As I was packing for the trip home after attending a recent genealogy conference in St. George, Utah, I was reminded of one thing: the syllabus is published on a CD-ROM instead of on paper. What a great idea!
I’m told that the BYU Technology conference does the same thing: publish the syllabus on CD-ROM instead of paper. Most other conferences I know of still publish on paper, an expensive and bulky process. That’s not too mention “old fashioned.” Dare I say “obsolete?”
Besides genealogy events, I frequently attend various conferences and conventions dedicated to various other topics: ham radio operators, private pilots, VOIP telephony, and more. All of them switched their syllabi to CD-ROM years ago. Nobody publishes on paper these days – except for a number of genealogy conferences.
Publishing on paper is expensive, and that expense goes straight to the bottom line: the attendees pay for it, whether they want it on paper or not. Attendance costs are already very expensive. Do we really want another twenty dollars or so tacked on for something we do not want or need?
The four-day national conferences often produce multi-volume publications of hundreds of pages. After one recent conference, I thought I might need to purchase an additional suitcase just for the four-volume syllabus! Instead, I stuffed it into the hotel room’s wastebasket and left it behind. I must admit that I usually leave all conference syllabi in hotel wastebaskets.
Assuming that I do elect to bring the syllabus home, I am then faced with the problem of storage. I don't know what your personal library is like, but the bookshelves I have are already overcrowded with genealogy books, software, family pictures, and a variety of other “valuables.” I don't have room for several hundred more pages!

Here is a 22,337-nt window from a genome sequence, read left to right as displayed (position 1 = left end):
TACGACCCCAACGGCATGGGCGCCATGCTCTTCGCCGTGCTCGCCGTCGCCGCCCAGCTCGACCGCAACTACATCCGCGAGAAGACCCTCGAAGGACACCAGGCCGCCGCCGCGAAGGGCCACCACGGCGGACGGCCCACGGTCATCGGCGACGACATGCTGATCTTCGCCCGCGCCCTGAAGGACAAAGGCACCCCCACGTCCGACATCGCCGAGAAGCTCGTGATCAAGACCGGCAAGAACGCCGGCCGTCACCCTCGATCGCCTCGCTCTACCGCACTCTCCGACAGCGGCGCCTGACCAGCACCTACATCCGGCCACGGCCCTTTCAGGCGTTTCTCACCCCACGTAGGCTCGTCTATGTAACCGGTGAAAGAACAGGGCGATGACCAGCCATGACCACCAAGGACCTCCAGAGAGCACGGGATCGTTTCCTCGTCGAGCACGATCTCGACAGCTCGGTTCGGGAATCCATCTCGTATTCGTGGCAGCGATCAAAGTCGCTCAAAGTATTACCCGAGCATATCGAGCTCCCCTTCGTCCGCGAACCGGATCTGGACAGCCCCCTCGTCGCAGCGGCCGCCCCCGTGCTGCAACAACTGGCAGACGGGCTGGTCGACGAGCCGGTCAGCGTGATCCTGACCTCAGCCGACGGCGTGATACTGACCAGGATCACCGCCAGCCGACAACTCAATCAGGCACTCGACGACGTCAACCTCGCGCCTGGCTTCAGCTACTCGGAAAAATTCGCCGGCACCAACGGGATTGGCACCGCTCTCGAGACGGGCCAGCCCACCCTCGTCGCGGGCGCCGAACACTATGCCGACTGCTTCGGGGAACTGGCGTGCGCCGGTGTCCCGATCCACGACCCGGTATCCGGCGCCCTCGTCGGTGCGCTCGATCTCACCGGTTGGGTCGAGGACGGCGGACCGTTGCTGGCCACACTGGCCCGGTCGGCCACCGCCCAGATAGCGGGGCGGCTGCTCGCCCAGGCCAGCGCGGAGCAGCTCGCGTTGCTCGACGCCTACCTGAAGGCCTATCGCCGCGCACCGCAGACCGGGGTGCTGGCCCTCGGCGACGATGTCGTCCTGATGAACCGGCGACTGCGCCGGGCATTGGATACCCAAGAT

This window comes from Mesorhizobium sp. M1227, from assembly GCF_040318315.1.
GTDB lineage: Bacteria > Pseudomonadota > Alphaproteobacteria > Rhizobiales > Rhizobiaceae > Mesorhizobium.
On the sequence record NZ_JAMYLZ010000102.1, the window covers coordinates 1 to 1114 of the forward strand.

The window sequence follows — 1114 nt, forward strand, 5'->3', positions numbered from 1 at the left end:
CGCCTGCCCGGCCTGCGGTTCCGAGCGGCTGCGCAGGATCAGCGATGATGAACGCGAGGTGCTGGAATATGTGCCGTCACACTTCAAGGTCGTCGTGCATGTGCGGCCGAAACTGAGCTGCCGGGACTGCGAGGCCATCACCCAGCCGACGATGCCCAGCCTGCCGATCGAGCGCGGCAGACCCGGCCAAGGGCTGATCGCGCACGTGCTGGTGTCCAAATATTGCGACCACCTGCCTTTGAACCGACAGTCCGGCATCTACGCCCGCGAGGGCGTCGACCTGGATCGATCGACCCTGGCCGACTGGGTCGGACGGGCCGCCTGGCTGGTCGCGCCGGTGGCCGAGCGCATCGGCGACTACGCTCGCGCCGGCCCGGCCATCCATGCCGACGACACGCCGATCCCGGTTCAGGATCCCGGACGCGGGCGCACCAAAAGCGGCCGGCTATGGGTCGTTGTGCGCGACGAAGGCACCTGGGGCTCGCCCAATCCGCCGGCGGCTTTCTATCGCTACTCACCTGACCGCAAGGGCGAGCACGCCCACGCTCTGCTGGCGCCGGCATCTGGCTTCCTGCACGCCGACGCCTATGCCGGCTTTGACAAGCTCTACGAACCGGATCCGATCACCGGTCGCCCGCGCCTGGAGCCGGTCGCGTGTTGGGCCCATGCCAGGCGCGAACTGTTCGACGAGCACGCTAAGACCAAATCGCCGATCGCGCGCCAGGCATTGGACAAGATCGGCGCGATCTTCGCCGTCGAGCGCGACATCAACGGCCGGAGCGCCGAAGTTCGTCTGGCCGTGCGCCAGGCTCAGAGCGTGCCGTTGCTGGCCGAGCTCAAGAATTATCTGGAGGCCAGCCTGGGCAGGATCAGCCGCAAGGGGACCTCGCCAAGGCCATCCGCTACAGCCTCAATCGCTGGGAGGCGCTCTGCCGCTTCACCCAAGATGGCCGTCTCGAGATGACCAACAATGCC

Contrast this with CD-ROM publishing: the organizer will save thousands of dollars in printing costs. I would hope that most of the savings would be passed on directly to the paying attendees in the form of lower admission costs.
Packing after the conference is easier since a tiny CD-ROM disk fits into the suitcase or carry-on luggage far better than printed books. Next, when I get home, I am far more likely to review the material on CD-ROM than on a book that I probably have to store in a cardboard box in the basement. Most CD-ROM disks have search capabilities that are much more accurate and faster to use than searching through several hundred pages of printed material. Cheaper and more useful: that's a powerful combination!
Here’s a suggestion to conference organizers: At the next conference, please “go green.” Publish the syllabus on CD-ROM and then pass on part of the savings to attendees in the form of lower admission fees. If anyone insists they want the syllabus on paper, send the print job out to Kinko’s or another printing service the night before the conference opens, and then charge that attendee for the printing costs. The St. George conference already does this and that practice has been very successful. Those of us who do not want it on paper should not be charged for it!
The hotel’s housekeeping staff will thank you, too.